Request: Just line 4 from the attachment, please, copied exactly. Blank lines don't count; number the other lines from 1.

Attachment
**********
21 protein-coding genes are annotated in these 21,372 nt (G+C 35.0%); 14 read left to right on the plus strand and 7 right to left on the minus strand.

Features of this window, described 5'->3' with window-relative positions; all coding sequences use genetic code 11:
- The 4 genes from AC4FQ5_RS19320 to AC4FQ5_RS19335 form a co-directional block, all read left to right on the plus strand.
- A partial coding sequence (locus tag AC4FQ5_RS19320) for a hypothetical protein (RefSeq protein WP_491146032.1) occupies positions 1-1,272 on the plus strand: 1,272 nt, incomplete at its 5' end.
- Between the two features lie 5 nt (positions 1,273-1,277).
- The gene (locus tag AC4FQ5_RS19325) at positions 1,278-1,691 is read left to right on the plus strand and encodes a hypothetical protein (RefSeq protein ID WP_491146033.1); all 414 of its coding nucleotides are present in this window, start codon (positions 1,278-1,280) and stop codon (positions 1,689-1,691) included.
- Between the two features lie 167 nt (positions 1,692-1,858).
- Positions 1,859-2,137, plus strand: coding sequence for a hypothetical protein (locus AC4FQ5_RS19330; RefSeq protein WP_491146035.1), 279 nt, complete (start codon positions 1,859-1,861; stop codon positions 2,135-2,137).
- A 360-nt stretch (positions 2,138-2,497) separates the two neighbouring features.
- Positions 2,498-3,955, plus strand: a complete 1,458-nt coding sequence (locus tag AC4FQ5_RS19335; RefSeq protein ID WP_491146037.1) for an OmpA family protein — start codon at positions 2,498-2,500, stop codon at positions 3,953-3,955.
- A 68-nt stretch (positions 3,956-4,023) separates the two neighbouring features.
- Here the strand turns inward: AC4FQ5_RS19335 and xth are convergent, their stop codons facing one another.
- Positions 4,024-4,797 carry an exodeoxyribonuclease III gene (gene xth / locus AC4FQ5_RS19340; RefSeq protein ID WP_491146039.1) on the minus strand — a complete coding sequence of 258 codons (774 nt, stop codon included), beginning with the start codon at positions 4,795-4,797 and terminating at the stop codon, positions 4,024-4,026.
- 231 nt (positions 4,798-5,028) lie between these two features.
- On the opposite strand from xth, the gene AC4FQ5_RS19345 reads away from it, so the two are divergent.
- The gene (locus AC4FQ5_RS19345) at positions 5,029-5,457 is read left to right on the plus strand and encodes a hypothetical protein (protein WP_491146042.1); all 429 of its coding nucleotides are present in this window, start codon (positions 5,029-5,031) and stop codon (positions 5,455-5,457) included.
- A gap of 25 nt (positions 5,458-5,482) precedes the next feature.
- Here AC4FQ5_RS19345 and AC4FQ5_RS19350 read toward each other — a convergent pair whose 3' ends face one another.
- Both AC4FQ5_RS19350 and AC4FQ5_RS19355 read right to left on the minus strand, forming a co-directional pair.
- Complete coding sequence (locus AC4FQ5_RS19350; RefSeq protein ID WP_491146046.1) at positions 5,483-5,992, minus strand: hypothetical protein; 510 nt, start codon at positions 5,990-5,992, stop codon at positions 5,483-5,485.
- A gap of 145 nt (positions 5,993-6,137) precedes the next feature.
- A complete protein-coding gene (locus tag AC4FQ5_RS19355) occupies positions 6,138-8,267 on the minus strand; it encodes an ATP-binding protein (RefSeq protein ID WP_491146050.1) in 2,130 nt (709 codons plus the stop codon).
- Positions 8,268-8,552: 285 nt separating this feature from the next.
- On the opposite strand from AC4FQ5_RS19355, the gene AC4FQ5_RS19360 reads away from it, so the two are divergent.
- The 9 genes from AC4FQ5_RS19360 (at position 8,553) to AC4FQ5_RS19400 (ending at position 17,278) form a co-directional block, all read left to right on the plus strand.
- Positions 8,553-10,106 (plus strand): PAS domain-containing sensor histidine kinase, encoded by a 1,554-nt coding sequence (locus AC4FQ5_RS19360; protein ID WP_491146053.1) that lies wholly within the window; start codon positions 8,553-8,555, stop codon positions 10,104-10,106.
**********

- A partial coding sequence (locus tag AC4FQ5_RS19320) for a hypothetical protein (RefSeq protein WP_491146032.1) occupies positions 1-1,272 on the plus strand: 1,272 nt, incomplete at its 5' end.